Your dog’s poop: when to worry?



Your dog’s droppings are a reflection of his state of health. But their appearance depends primarily on his diet and age. Indeed, a puppy’s poop will be different from that of an older dog. To find out what is normal and what is abnormal just by looking at your hairball’s excrement, here are a few things to look at.

The color


Normally, your dog’s stool should be brown. However, it all depends on what you feed him. So, if your dog’s poop has been a different color for years and all veterinary tests show that he is healthy, there is no need to worry. The presence of dyes in his food or his hydration level may slightly affect the color of his feces.

On the other hand, some colors are abnormal and must be the subject of a veterinary consultation:

  • Black stool: indicates heavy bleeding in the upper intestine.
  • Red stool: indicates bleeding in the lower part of the intestine or even in the anal area.
  • Grey, green or yellow stools: may indicate problems with the pancreas, liver, or gallbladder.

However, beware, a little blood or mucus in the stool is not necessarily a cause for concern if it occurs occasionally. Especially if your dog is behaving normally. On the other hand, the presence of an abnormal amount of blood or the presence of blood in the stool for more than two days should be the subject of special attention. And especially if the animal presents other unusual symptoms: refusal to eat, great fatigue, lack of energy…



The form

Well shaped, log-shaped stools that are neither too soft nor too hard are usually a sign that your dog is healthy. They should keep their shape when you pick them up and therefore be particularly easy to handle. On the other hand, if they are round, it means your pet is dehydrated.

Also, the size of your dog’s droppings should be in proportion to what he eats each day. If this is not the case, consult a veterinarian.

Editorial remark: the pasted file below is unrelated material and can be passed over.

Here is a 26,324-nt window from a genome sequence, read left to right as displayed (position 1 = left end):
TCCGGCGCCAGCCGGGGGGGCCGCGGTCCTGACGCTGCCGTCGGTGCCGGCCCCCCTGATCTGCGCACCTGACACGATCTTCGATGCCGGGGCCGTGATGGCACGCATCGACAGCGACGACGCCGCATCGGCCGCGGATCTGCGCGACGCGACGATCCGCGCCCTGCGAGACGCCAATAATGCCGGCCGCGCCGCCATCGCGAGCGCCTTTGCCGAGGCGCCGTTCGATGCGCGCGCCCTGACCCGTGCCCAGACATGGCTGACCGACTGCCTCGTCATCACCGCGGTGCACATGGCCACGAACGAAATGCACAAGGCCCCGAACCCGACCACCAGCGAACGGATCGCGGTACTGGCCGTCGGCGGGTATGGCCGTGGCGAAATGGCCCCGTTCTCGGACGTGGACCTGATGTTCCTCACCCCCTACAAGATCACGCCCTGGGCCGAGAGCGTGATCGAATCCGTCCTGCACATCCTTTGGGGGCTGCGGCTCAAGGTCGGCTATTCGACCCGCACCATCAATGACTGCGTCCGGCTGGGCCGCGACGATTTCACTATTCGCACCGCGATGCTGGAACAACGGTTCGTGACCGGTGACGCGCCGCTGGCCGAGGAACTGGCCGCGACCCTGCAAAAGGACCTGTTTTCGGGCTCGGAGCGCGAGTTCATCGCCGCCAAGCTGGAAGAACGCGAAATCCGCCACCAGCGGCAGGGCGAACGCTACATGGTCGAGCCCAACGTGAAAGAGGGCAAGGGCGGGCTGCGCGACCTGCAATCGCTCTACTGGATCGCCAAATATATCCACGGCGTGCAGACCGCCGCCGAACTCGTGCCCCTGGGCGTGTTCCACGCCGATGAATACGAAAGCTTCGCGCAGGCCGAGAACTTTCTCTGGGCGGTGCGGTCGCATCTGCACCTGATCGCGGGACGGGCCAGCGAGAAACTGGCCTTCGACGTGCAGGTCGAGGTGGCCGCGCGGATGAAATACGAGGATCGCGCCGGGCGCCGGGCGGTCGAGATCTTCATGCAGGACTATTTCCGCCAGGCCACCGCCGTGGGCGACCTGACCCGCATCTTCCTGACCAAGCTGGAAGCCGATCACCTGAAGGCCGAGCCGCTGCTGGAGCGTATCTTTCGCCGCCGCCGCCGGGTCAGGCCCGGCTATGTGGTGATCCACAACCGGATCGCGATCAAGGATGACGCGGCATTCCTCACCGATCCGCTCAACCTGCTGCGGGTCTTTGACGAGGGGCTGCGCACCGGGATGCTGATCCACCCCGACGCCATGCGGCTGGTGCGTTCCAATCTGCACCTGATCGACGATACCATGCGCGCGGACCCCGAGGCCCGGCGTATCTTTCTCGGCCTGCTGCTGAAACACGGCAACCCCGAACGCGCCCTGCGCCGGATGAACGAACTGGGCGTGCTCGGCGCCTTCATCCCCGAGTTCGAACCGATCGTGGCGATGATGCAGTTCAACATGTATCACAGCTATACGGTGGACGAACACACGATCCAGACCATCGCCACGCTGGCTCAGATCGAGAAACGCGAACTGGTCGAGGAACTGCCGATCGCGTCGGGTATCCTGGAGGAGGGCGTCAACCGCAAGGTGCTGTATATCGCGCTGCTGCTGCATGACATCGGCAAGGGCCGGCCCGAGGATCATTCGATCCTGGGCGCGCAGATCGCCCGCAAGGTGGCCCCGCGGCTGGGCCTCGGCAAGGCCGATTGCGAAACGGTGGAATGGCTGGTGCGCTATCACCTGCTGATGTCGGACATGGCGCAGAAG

La texture 

The slightest change in the texture of your dog’s excrement should be monitored. For example, diarrhea or constipation that lasts more than two days is cause for concern.

Watery stools are a sign of diarrhea. Conversely, hard, dry droppings can be a sign of constipation. Viscous stools indicate the presence of mucus, a substance produced by the dog to lubricate the colon and facilitate the passage of stool. Regularly seeing mucus in your doggie’s feces could indicate food intolerance or a gastrointestinal problem.

The smell

If your dog is fed dry kibble, it is highly likely that his poop is particularly bulky and smelly. On the other hand, if he is fed wet food, his poop will be firmer and less smelly.

In any case, excessively smelly stools indicate that something is wrong.



Foreign elements

It is also useful to check your dog’s poop daily to detect possible parasites. Indeed, some worms are visible directly in the stool in the form of small moving white dots. In any case, it is essential to deworm your dog four times a year, at each change of season.

But beyond parasites, certain foreign bodies may be present in your dog’s stool, such as grass, plastic, stones… If you often find such elements in his excrement, your companion may be suffering from pica, an eating disorder that causes him to eat anything and everything, or from another health problem.

And if you find large clumps of hair in your dog’s poop, it’s a sign that he’s licking himself too much. This can be due to stress, allergies, skin disease or even boredom.